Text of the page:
In addition to drawing attention to the lack of things to do, unlocking magic could be better. Frey starts off with earth magic, something that is extremely fun to use, with a handful of skills to further improve it. These include a flower turret, catching people in roots, to even a whip that heals you. By the time I made it to the first boss, I had almost everything, which is fine, except defeating bosses unlocks a new magic type.
Since there is a couple hour gap between the start and unlocking the first type, it almost feels like players are punished by not prioritizing narrative. This kind of makes sense, side quests are called detours after all, it just forces players to approach things a specific way. As a result, it just makes the first couple of hours feel really limiting, which is a shame, as the actual combat is pretty enjoyable.
One of Several Cute Familiars
After a couple hours you should have a good feel for how Forspoken is played, and this is when it really starts to shine. I had a blast jumping over enemies, taking out my flame sword for a powerful swing that dominates countless enemies, to firing a bow to stop threats from above. When it all comes together it feels incredibly engaging. There are countless ways to approach any threat, with specific advantages, or tools if you so desire. It also doesn’t have a massive learning curve, with it even being possible to remove all the difficulty if you want to just go crazy.
It’s unfortunate this takes so long to come together, as it helps make up for a lot of Forspoken‘s weaker points. The optional challenges for additional power also push players to explore what these powers can do. Simply being asked to hit three enemies with a charged slice forces me to, or to use a certain attack to heal so much health, bring attention to how these moves should be used. Even if certain moves have limited value, even with all the bonuses, it’s still great to have the option if you want to use them.
Probably Shouldn’t Engage
As nice as these options are, optional objectives almost always default on killing something. Sometimes you go to another world to kill them, other times you defend a point against them, but few tasks involve something beyond killing people. This is another thing that can make exploration underwhelming, as you’re ultimately doing the same thing. That said, I do like Forspoken‘s approach to loot. Incomplete areas have a purple icon showing what they give, making it a lot simpler to understand what you need to do, and what you get for doing it.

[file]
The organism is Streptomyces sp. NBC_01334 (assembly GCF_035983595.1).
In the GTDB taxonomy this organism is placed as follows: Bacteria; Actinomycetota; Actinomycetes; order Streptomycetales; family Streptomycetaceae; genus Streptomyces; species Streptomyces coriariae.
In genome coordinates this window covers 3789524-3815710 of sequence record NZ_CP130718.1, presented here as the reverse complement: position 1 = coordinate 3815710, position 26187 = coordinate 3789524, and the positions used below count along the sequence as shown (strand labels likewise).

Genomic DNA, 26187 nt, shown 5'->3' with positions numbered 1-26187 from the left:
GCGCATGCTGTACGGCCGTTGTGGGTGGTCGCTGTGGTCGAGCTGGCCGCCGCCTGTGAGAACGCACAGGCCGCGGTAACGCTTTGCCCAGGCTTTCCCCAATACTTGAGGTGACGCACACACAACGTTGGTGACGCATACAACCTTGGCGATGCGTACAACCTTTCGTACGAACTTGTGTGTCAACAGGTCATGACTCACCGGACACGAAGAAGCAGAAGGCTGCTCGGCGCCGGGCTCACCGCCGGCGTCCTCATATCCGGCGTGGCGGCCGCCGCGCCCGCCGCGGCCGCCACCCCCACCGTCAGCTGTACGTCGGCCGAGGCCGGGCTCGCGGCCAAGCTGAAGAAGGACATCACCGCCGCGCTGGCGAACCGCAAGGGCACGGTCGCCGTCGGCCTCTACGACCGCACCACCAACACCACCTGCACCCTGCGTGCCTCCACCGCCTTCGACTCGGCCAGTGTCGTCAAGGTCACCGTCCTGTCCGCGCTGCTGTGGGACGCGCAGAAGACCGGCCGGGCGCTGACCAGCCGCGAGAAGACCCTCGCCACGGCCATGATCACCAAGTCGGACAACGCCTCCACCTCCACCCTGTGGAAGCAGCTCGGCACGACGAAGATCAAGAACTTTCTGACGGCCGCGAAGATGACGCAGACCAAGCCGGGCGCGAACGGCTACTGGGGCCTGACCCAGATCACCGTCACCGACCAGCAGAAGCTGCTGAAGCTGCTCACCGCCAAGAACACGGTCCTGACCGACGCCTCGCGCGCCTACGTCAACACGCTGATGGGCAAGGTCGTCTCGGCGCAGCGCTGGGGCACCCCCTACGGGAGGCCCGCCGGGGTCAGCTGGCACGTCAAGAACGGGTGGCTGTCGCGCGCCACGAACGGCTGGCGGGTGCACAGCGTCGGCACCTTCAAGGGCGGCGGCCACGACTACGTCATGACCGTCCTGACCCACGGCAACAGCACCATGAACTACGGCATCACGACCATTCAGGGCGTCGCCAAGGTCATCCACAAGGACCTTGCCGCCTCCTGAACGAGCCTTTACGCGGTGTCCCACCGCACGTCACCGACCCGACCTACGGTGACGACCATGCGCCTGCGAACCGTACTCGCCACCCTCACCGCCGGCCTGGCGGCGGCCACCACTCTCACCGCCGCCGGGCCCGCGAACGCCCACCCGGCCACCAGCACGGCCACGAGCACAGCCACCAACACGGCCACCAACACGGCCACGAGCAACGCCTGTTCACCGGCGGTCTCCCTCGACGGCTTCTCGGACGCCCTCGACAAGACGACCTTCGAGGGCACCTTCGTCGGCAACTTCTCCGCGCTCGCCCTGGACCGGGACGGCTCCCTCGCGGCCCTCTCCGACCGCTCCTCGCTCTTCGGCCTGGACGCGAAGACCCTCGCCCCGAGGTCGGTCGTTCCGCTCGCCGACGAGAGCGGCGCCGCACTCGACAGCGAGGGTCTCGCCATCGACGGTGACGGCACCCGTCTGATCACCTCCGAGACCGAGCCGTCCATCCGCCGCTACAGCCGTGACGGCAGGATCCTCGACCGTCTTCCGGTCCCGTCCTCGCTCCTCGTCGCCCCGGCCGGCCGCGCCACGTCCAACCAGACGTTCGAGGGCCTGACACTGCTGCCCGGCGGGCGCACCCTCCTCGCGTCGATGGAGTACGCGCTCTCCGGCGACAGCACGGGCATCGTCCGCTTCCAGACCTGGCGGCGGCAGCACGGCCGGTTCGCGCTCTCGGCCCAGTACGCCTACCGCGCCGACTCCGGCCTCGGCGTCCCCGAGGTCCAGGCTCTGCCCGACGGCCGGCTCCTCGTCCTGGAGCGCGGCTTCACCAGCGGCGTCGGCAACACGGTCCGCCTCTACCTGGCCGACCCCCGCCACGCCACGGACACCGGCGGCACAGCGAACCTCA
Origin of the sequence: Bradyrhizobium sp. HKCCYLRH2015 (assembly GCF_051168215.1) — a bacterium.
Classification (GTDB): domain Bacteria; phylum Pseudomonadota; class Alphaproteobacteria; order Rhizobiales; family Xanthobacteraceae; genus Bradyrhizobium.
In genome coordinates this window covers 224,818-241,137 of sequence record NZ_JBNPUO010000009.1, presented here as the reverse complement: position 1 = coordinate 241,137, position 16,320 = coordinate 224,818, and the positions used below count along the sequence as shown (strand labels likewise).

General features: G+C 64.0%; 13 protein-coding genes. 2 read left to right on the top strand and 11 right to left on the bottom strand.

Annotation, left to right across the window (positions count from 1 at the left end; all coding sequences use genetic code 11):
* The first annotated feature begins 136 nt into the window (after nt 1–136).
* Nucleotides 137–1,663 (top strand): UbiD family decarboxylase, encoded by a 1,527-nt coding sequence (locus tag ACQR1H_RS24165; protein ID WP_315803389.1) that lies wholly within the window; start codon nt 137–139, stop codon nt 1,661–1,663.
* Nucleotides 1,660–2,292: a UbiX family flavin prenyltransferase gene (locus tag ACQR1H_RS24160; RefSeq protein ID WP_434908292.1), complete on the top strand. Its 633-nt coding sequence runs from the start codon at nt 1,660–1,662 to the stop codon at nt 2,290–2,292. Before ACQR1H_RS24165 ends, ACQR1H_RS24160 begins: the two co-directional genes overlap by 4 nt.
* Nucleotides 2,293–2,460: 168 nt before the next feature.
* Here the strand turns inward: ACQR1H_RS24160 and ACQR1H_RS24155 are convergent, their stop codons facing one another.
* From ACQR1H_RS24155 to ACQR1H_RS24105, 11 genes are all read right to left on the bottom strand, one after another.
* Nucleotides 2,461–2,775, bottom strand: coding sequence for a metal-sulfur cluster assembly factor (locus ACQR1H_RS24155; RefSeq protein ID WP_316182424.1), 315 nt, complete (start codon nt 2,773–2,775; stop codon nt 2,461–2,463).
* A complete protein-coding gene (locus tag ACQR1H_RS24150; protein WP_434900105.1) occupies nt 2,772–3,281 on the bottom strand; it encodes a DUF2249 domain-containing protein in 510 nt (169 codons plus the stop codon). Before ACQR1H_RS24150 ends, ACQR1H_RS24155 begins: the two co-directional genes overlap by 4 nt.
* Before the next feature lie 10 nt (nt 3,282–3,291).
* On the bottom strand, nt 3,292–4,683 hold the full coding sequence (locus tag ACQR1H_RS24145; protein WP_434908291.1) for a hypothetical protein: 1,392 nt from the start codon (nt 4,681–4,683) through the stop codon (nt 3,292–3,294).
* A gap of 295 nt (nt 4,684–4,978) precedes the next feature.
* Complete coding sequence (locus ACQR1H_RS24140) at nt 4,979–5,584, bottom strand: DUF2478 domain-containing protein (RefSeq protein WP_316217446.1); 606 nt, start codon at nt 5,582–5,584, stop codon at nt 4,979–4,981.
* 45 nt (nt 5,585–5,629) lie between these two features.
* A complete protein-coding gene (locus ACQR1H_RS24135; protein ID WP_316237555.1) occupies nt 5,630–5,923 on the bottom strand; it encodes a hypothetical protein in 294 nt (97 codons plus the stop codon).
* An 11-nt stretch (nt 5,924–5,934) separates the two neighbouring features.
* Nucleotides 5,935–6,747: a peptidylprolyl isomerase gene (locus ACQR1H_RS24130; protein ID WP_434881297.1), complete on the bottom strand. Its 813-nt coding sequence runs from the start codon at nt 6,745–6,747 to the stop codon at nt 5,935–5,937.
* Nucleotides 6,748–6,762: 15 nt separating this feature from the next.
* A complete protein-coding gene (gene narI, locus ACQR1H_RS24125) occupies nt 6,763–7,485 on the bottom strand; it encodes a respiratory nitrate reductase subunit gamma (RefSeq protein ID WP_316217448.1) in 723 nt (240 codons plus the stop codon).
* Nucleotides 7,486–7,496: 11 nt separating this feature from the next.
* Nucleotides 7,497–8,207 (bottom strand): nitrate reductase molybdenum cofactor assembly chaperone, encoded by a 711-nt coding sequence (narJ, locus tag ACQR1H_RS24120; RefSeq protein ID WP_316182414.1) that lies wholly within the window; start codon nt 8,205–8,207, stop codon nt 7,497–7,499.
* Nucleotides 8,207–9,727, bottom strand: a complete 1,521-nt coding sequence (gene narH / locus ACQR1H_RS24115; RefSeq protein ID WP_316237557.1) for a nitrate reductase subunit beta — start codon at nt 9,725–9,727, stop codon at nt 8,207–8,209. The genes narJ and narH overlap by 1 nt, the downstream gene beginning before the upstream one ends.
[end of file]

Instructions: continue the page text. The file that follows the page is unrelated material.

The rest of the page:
Unlocking new equipment is an interesting journey. They’re largely cosmetic, which does change Frey’s appearance, with the main benefit being access to new perks. Existing gear can be upgraded to use them, along with common resources being used to enhance them. Sometimes you can unlock different fingernail patterns for a buff as well, making these places important to getting the most out of Forspoken.
Forspoken Review Verdict
It’s really hard to find the right score for Forspoken. Even if the story is bad, there are only so many tasks to complete, and equipment is largely interchangeable, it’s still a lot of fun to play. The joy of running across the world, slicing a hoard of enemies with a flaming sword, or causing a rock explosion that sends everyone flying leaves a more lasting impression. For these reasons I would still say Forspoken has enough going for it to say it’s worth giving a go.
[Editor’s Note: Forspoken was reviewed on PC, and a copy was provided to us for review purposes.]